INHSU 2019: Wholistic hepatitis C care, and the importance of care providers


Hundreds of clinicians, researchers and people with lived experience gathered in Montreal in September 2019 to highlight promising work in hepatitis C research and practice. The 8th International Conference on Hepatitis Care in Substance Users (INHSU 2019) showcased innovative models of care that support the delivery of hepatitis C treatment.

A major theme emerging from this work was the need for wholistic* models of care, moving beyond hepatitis C treatment and toward the integration of services attending to the emotional, physical, mental and spiritual health needs of people who use drugs. Community involvement in development and delivery of wholistic models of care was deemed essential to provide safe and responsive services for people who use drugs.

This is a critical message. However, significant barriers remain in providing such level of care, including systems of support for workers on the front line: peer workers and practitioners.

Community-driven wholistic models of care

Many presentations illustrated the significance of community involvement in developing and delivering wholistic models of care in hepatitis C treatment. Indigenous scholars and healthcare providers, including Dr. Alexandra King (Nipissing First Nation) and Elder Sharon Jinkerson-Brass (Key First Nation), discussed the necessity of trauma-informed care and Indigenous healing approaches when caring for Indigenous people with hepatitis C.

A case example of integrating Indigenous approaches to health and wellness into mainstream healthcare came from Dr. Stéphanie Marsan and Arlette Van Den Hende (Kanehsatà:ke First Nation). Through a partnership with the Onen’tó:kon Healing Lodge in Kanesatake, Quebec, clinicians at the addiction clinic of the University of Montreal Health Centre (CHUM) developed an understanding of Indigenous approaches to healing and the impact of colonization on health and wellness. With this knowledge, the CHUM altered how they engaged Indigenous clients during intake, privileging relationship building and hearing clients’ stories over gathering information on drug use. This community-driven collaboration facilitated a safe pathway to care and enhanced quality of treatment for Indigenous peoples.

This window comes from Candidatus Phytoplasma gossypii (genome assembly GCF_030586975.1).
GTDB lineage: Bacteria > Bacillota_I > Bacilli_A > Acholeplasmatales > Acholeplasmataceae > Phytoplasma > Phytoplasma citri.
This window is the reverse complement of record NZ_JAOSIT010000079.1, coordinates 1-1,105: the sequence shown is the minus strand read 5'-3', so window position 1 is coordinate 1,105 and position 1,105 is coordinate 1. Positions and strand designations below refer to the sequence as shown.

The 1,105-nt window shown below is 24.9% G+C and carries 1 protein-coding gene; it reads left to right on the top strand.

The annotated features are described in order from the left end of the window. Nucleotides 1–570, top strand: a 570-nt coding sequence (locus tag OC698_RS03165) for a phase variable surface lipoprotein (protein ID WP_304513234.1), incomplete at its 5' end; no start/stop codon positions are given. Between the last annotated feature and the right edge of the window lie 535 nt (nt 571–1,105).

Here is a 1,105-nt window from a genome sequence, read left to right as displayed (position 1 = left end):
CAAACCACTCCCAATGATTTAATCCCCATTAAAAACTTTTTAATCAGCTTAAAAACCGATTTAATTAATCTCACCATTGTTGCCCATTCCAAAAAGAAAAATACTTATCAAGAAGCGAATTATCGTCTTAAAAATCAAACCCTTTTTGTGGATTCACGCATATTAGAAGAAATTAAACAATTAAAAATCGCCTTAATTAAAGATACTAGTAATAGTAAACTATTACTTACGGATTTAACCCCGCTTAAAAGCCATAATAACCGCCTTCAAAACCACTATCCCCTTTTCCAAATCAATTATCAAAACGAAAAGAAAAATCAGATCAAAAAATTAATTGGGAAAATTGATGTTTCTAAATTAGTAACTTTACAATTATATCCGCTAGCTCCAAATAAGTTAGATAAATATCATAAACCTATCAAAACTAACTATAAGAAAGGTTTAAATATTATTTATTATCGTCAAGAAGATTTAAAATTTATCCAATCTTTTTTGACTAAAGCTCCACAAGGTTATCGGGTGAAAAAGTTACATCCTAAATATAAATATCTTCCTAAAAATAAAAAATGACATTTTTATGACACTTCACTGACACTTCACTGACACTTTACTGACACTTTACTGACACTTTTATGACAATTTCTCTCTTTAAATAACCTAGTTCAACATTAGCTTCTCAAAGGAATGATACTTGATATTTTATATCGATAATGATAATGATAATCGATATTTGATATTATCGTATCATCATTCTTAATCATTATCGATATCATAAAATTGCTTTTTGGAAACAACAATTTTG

Another example of the significance of community involvement in the development and service provision of hepatitis C care comes from Jennifer Broad of the Toronto Community Hep C Program. Based on her co-authored paper “From client to co-worker”, Jennifer’s presentation discussed peer workers’ essential roles in hepatitis C service provision, and also the need for meaningful investment in and treatment of peers within organizations. Peers offer a sense of safety for clients that cannot be minimized, so organizations need proper oversight – such as patient advisory boards – to ensure peer workers are meaningfully involved, compensated and supported.

These are just a few highlights from the presentations, which you can browse on the INHSU 2019 website.

The importance of community experience in the implementation of wholistic care

Although we heard powerful examples of community-driven whole-person models of care, presenters also highlighted significant barriers to implementing such practices. During a networking event for frontline workers hosted by CATIE and the University of Dundee, participants described how systemic and organizational barriers – limited financial and human resources, poor access to harm reduction care and fragmented health services – were hindering their efforts to provide wholistic care. Some service providers had successes to share on this front, and they offered advice, words of support and encouragement to those in the room.